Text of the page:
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  • Relationships

    Six Symptoms of the “Disease to Please”

    November 20, 2014


    imageI recently heard someone say that people-pleasing is not actually about pleasing people; it’s about pleasing yourself by doing or saying things that will get you the kind of response you need from people to make you feel okay. I quite agree.

    So how do you know if you’re a “pleaser”? Here are what I believe to be six symptoms of the “disease to please.”

    1. Undue apologies. Pleasers are always apologizing unnecessarily. For example:

    “I am sorry I missed church (or the book club meeting or mothers’ group).”
    “I am sorry I didn’t answer your message right away (the minute or hour or day you sent it).”
    “I am sorry I couldn’t answer the phone when you called.”
    “I am sorry I couldn’t bake for the bake sale this Saturday.”

    In each of those cases, it is both unnecessary and inappropriate to apologize for living life and having priorities or unforeseen circumstances. Replace “I’m sorry” with non self-blaming phrases like, “I’d love to chat but I need to cook dinner.”

    2. Undue explanations. Pleasers feel the need to explain everything, even when no one is asking for an explanation. Unnecessary explanations creep into everything from Ebay descriptions (“I’m selling this dress because I gained weight”) to daily living (“I can’t come to your jewelry party because I just need a night at home.”)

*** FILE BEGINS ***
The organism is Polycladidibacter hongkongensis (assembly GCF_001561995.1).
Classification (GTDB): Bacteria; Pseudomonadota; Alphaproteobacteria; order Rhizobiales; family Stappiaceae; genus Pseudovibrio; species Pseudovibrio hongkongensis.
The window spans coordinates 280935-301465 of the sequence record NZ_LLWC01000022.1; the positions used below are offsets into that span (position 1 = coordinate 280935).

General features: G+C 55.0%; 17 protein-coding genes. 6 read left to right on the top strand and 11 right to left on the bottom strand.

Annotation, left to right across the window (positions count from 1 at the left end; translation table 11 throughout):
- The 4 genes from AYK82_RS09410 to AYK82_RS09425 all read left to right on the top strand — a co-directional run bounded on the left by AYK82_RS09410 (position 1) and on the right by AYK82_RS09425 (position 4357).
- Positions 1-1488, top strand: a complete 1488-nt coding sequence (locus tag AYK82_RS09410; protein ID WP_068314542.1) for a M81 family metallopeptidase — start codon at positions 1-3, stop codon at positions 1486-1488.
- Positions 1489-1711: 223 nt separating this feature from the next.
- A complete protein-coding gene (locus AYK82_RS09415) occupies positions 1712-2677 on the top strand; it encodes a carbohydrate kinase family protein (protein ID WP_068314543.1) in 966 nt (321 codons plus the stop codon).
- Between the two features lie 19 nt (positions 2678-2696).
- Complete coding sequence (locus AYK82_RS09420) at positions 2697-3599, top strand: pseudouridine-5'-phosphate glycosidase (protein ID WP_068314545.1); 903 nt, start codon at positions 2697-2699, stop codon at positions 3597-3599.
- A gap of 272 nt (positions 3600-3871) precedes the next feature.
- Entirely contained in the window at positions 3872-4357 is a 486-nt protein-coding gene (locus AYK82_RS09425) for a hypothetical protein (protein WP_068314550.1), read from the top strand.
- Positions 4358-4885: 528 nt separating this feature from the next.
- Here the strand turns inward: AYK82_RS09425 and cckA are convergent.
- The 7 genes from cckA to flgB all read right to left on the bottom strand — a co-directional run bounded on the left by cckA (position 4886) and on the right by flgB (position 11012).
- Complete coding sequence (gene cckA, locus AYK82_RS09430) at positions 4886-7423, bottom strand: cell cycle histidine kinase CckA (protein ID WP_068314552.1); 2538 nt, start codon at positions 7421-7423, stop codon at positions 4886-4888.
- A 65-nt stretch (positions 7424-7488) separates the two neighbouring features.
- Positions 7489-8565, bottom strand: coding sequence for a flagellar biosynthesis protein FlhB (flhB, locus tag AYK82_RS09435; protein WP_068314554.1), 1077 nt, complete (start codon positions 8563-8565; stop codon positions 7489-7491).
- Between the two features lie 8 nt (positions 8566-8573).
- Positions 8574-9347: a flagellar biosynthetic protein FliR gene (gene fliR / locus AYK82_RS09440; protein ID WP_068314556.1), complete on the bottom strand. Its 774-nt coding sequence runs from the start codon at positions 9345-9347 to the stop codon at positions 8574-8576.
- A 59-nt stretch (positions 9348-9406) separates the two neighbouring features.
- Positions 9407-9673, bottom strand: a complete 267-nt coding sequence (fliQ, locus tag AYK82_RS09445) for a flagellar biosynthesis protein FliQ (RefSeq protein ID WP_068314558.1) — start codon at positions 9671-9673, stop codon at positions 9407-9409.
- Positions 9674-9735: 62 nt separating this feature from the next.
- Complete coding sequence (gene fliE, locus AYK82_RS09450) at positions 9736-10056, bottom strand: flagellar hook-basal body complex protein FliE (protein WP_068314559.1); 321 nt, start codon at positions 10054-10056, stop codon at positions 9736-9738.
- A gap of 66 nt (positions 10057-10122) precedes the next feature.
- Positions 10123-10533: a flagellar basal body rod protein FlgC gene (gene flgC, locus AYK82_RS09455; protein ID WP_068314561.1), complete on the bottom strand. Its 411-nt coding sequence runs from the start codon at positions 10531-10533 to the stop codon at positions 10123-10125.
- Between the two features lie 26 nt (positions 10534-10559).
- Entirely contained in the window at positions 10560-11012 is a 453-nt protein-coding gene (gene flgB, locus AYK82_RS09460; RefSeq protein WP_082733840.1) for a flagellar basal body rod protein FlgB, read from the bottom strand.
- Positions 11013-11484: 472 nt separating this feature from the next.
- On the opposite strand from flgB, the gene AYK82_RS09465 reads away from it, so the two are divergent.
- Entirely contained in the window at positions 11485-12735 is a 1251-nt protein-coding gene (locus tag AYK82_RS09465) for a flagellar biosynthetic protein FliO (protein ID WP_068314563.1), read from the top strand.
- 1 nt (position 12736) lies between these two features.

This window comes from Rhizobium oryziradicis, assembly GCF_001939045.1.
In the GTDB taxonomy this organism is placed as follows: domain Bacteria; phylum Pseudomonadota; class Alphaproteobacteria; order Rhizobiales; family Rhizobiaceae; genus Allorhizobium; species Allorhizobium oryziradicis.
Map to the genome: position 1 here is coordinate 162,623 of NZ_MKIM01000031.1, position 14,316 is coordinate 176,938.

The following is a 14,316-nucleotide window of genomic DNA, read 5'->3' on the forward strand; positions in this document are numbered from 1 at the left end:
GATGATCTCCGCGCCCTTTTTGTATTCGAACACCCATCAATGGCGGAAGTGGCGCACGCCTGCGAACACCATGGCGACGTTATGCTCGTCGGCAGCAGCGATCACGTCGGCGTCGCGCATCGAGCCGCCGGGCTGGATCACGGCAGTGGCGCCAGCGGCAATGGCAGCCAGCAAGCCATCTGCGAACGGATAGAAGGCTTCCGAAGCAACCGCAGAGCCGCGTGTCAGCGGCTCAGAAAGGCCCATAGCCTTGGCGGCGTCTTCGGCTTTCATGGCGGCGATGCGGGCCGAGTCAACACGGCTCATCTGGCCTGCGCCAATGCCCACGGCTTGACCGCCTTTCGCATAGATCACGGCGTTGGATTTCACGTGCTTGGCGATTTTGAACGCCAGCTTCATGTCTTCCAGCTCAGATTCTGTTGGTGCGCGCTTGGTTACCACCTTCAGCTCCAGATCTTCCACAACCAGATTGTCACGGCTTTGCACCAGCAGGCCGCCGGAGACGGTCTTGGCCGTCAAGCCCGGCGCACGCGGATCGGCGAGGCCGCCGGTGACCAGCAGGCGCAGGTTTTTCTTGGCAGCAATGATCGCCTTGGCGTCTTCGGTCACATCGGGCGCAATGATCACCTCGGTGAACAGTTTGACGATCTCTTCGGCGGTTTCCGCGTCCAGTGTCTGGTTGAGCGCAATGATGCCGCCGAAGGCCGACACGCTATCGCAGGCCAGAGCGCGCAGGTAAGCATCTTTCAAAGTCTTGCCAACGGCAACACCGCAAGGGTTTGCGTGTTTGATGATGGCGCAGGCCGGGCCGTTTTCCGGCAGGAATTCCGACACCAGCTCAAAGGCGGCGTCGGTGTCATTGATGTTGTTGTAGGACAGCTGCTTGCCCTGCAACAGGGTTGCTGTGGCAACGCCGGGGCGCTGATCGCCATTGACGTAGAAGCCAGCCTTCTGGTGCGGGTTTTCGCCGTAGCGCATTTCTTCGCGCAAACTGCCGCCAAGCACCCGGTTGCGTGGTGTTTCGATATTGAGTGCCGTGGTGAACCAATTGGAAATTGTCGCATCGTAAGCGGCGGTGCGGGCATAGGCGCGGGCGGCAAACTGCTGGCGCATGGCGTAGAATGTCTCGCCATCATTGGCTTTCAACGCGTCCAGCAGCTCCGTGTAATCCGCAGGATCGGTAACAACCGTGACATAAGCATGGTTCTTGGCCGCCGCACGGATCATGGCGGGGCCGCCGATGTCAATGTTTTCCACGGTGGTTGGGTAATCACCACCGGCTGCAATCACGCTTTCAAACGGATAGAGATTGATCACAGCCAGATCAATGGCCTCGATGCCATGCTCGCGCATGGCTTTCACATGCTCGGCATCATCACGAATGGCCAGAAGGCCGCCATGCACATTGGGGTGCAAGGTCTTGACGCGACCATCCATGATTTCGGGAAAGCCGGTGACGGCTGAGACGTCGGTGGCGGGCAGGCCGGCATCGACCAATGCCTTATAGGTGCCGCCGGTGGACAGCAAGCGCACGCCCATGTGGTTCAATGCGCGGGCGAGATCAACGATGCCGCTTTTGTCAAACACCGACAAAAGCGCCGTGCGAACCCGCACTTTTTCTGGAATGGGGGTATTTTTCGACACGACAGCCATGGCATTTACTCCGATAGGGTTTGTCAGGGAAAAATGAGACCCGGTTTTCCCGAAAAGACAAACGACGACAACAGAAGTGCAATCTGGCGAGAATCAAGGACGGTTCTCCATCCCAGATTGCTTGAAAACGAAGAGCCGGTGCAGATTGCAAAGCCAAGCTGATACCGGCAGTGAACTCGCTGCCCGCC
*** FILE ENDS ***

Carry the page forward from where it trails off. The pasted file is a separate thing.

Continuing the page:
3. Fear of offending. Pleasers are afraid of offending people any time they express their opinions, no matter how gently and politely they express them (and pleasers tend to be gentle and polite). This is turn leads to symptoms 1 and 2.

    4. Fear of disappointing. If number 3 has to do with words, this one has to do with deeds. (I believe pleasers can be broken into two main categories: those who please by “saying,” and those who please by “doing.”) Pleasers are afraid of letting others down by not doing, doing, doing to exhausting levels. This is turn leads to symptoms 1 and 2.

    5. Inability to say “No.” See number 4. A pleaser cannot say “I’m sorry, I can’t” because she may disappoint. And because people pleasing is so utterly self-centered, not others-centered, the pleaser cannot live with the fact that someone is disappointed and is therefore disapproving of the pleaser. Bending over backward for someone is a guise for selfish grabbing of approval.

    6. Paranoia. Because pleasers are so self-centered, they are often paranoid of being talked about. For instance, do you suspect this post might be about you? (It is not. It is about me, a recovering pleaser. See number 3.) If so, you might be a pleaser.

    What do you think? Have you identified other traits of a pleaser?

     

    image credit: archive.firstcoastnews.com/news/article/307874/483